Here are five simple things you can do with your child to help him with the ups and downs of everyday life. Feeling frazzled, tense and can’t wind down? Try Bunny Breath or Swim, Buddy, Swim. Want help with focus and concentration? Practice Tree Pose with your child. Got a belly ache? Try Wind Reliever or Child’s Pose. It’s important to practice these often before you or your child has a major meltdown, so the practices become part of your go-to strategies for weathering life’s storms.

To self-soothe when upset or energize when feeling low:

Bunny Breath

Seated upright or even standing, wiggle your nose like a bunny. Then take 4 to 6 quick short breaths of air into your nose, and then with your mouth open let out a long sighing breath. Repeat cycle 4 to 6 times. If you practice this for fun, you’ll be able to use it with your kids when they’re having a meltdown.

For focus and concentration:

Tree Pose

Yoga 2

Stand tall like a tree. Bring hands together, pressing palm to palm. Bend one leg and bring the foot to the ankle, calf or thigh on the inside of the standing leg. Focus your eyes like a laser beam on a spot on the floor about 3 or 4 ft away. When you feel ready, stretch your arms up over head, reaching with your branches for the energy of the sun. If you start to sway or wobble, that’s fine, just bring your foot down, and try again. The trees that bend with the wind are the ones who best weather the storms of life. After a few breaths in and out, lower your foot, and try the other side.

To aid digestion and help with constipation and belly aches:

Wind Reliever

Yoga 3

Stretch out long on your back on the floor or bed with your legs out long and arms beside your body. Bend one leg, grasp below the knee with both hands and bring in toward your belly and chest. Breathe for a few breath cycles and then repeat on the other side. This massages the belly and the intestines and promotes the release of gas. A seated version of this (maybe on the toilet) can really help when kids are having trouble with constipation.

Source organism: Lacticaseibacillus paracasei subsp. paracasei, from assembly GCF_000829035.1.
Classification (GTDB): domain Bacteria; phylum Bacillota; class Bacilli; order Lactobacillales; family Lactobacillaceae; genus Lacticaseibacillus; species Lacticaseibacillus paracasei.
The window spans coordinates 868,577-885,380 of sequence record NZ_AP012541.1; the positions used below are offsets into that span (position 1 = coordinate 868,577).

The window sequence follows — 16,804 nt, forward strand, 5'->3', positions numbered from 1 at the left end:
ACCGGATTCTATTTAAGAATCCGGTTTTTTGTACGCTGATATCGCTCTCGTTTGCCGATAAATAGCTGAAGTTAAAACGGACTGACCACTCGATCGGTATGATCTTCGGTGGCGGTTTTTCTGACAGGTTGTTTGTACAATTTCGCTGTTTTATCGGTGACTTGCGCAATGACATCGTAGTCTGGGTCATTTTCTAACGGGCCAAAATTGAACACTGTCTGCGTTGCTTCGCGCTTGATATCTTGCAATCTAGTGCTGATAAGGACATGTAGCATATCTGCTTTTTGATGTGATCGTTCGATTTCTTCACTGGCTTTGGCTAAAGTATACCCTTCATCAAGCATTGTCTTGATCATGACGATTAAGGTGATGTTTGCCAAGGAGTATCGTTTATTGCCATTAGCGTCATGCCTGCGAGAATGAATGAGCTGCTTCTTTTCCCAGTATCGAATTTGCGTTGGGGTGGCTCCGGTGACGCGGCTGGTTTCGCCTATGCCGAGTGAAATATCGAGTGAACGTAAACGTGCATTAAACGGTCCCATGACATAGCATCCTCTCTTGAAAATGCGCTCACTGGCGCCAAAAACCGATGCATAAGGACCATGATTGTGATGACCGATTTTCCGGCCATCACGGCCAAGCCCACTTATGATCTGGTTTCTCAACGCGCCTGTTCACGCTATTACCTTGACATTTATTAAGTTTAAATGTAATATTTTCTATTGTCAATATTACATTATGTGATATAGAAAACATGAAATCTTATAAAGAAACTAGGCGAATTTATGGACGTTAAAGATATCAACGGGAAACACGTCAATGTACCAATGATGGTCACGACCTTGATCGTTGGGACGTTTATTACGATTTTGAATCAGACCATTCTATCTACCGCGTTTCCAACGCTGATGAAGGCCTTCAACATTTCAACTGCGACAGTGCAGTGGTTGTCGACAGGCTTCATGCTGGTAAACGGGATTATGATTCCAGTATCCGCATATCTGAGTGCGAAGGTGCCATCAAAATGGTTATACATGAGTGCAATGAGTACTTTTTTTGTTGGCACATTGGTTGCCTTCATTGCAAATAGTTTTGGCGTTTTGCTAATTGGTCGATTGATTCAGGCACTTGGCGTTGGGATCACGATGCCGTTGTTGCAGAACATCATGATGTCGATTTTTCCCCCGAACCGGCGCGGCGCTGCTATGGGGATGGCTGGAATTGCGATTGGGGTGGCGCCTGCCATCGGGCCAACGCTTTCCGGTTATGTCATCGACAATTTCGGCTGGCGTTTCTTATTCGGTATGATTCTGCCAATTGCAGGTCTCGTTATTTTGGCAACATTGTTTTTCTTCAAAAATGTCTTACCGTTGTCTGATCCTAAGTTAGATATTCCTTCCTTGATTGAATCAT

To calm the nervous system:

Child’s Pose, Seed, Rock, Polar Bear

Yoga 4

This pose in children’s yoga goes by many names. Begin on hands and knees. Bring the big toes together, and widen the space between the knees. Sit the hips back on the heels, and let the chest lower to the floor. Forehead rests on the floor. Arms rest alongside the body, shoulders relaxing. Breathe. You may also keep the knees together if you are looking for help with digestion or constipation.

For a fun variation, pretend you are a polar bear resting on the sea ice. Create a cup with your hands and rest your polar bear black nose between your big fluffy paws, breathing the warm air. You’re completely blended in with the white ice and nobody can see you! Breathe and relax.

A bedtime practice to relax and let go of the day:

Swim Buddy Swim

Yoga 1

Does your child have a favorite beanie baby or stuffed animal? With your child stretched out on his back in bed, have him place his buddy on his belly. Encourage your child to close his eyes and imagine giving his buddy a ride on the wave of his breath. He doesn’t have to change the way he’s breathing, just breathe normally, letting his belly rise up and down, over and over again. This will help calm and soothe him, and help him get to sleep.

Do you have a favorite yoga pose that helps to calm or soothe your child?

Stephanie Sandy is a Registered Yoga Teacher (RYT), certified YogaKids teacher and founder of YogaConnects. She has taught yoga to children and teens since 2004 in classrooms, after-school programs, day care centers, private homes—just about anywhere you’d find kids!  She has also worked with children with special needs and the Girl Scouts.  Stephanie trains adults in how to bring the benefits of yoga to children in school and therapeutic settings.

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